California high court to decide legality of farm worker law

By , on November 27, 2017


The California Supreme Court is expected to decide Monday whether a law allowing the state to order unions and farming companies to reach binding contracts is unconstitutional. (Photo by Andrew Dupont/Flickr, CC BY-SA 2.0)
The California Supreme Court is expected to decide Monday whether a law allowing the state to order unions and farming companies to reach binding contracts is unconstitutional. (Photo by Andrew Dupont/Flickr, CC BY-SA 2.0)

SAN FRANCISCO — An upcoming ruling by California’s highest court in a legal battle between the union launched by labour leader Cesar Chavez and one of the nation’s largest fruit farms could dramatically reduce the power of organized farm labour in the state.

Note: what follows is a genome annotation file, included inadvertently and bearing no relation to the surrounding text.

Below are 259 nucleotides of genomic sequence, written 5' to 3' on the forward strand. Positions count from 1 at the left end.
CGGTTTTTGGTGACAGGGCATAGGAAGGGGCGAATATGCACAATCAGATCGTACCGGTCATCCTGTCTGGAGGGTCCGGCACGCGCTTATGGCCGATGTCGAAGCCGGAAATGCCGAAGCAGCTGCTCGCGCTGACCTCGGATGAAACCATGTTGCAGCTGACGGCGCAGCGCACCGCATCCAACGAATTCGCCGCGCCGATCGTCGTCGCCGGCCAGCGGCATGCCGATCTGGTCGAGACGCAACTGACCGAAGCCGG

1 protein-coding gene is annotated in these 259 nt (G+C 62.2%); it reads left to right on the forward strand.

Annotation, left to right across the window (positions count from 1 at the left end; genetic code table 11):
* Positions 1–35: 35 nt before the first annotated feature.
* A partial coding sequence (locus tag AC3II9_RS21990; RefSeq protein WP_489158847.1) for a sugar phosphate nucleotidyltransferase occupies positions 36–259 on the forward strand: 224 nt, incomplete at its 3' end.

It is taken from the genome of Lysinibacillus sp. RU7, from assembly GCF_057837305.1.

The California Supreme Court is expected to decide Monday whether a law allowing the state to order unions and farming companies to reach binding contracts is unconstitutional.

Labour activists say the mandatory mediation and conciliation law is key to helping farm workers improve labour conditions.

Opponents say it’s government overreach that deprives agricultural employers and workers of a say over wages and other terms of employment.

The state Supreme Court’s ruling will come in a lawsuit pitting Gerawan Farming, one of the nation’s largest fruit farms, against the United Farm Workers of America.